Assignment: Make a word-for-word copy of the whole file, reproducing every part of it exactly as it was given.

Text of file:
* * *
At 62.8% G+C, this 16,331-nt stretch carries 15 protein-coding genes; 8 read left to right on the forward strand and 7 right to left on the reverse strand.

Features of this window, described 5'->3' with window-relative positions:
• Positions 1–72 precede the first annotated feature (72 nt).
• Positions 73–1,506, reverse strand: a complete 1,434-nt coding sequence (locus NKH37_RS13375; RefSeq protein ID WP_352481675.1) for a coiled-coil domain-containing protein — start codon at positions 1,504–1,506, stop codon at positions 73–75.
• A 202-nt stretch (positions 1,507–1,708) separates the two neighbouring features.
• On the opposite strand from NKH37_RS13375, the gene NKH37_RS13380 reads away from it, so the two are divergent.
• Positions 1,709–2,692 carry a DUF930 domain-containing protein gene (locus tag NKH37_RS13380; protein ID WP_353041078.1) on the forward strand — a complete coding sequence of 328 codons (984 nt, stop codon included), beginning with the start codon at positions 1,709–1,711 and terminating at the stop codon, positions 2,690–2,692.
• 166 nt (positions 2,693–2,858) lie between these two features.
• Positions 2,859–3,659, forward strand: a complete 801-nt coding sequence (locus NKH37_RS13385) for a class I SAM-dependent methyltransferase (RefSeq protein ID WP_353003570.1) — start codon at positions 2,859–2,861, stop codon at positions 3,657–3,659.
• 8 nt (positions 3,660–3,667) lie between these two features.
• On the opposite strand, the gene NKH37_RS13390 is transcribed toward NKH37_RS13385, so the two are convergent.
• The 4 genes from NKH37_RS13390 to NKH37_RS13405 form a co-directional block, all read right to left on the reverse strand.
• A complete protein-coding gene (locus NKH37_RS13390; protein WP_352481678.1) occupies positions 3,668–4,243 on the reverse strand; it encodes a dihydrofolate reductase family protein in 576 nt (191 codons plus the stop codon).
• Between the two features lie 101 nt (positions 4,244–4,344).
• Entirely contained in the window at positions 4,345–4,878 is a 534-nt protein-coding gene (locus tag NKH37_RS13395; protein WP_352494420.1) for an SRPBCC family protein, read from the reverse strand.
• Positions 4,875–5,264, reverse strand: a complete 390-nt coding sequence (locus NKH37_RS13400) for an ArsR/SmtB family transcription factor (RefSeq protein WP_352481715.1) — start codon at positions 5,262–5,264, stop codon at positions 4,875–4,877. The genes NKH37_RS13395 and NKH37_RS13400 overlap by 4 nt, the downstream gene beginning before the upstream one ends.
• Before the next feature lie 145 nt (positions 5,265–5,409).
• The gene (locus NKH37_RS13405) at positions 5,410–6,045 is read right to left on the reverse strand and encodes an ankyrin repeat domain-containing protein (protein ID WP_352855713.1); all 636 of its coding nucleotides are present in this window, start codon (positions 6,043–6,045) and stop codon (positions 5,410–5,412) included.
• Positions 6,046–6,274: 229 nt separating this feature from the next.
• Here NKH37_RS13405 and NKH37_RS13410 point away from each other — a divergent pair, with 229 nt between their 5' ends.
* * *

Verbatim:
At 62.8% G+C, this 16,331-nt stretch carries 15 protein-coding genes; 8 read left to right on the forward strand and 7 right to left on the reverse strand.

Features of this window, described 5'->3' with window-relative positions:
• Positions 1–72 precede the first annotated feature (72 nt).
• Positions 73–1,506, reverse strand: a complete 1,434-nt coding sequence (locus NKH37_RS13375; RefSeq protein ID WP_352481675.1) for a coiled-coil domain-containing protein — start codon at positions 1,504–1,506, stop codon at positions 73–75.
• A 202-nt stretch (positions 1,507–1,708) separates the two neighbouring features.
• On the opposite strand from NKH37_RS13375, the gene NKH37_RS13380 reads away from it, so the two are divergent.
• Positions 1,709–2,692 carry a DUF930 domain-containing protein gene (locus tag NKH37_RS13380; protein ID WP_353041078.1) on the forward strand — a complete coding sequence of 328 codons (984 nt, stop codon included), beginning with the start codon at positions 1,709–1,711 and terminating at the stop codon, positions 2,690–2,692.
• 166 nt (positions 2,693–2,858) lie between these two features.
• Positions 2,859–3,659, forward strand: a complete 801-nt coding sequence (locus NKH37_RS13385) for a class I SAM-dependent methyltransferase (RefSeq protein ID WP_353003570.1) — start codon at positions 2,859–2,861, stop codon at positions 3,657–3,659.
• 8 nt (positions 3,660–3,667) lie between these two features.
• On the opposite strand, the gene NKH37_RS13390 is transcribed toward NKH37_RS13385, so the two are convergent.
• The 4 genes from NKH37_RS13390 to NKH37_RS13405 form a co-directional block, all read right to left on the reverse strand.
• A complete protein-coding gene (locus NKH37_RS13390; protein WP_352481678.1) occupies positions 3,668–4,243 on the reverse strand; it encodes a dihydrofolate reductase family protein in 576 nt (191 codons plus the stop codon).
• Between the two features lie 101 nt (positions 4,244–4,344).
• Entirely contained in the window at positions 4,345–4,878 is a 534-nt protein-coding gene (locus tag NKH37_RS13395; protein WP_352494420.1) for an SRPBCC family protein, read from the reverse strand.
• Positions 4,875–5,264, reverse strand: a complete 390-nt coding sequence (locus NKH37_RS13400) for an ArsR/SmtB family transcription factor (RefSeq protein WP_352481715.1) — start codon at positions 5,262–5,264, stop codon at positions 4,875–4,877. The genes NKH37_RS13395 and NKH37_RS13400 overlap by 4 nt, the downstream gene beginning before the upstream one ends.
• Before the next feature lie 145 nt (positions 5,265–5,409).
• The gene (locus NKH37_RS13405) at positions 5,410–6,045 is read right to left on the reverse strand and encodes an ankyrin repeat domain-containing protein (protein ID WP_352855713.1); all 636 of its coding nucleotides are present in this window, start codon (positions 6,043–6,045) and stop codon (positions 5,410–5,412) included.
• Positions 6,046–6,274: 229 nt separating this feature from the next.
• Here NKH37_RS13405 and NKH37_RS13410 point away from each other — a divergent pair, with 229 nt between their 5' ends.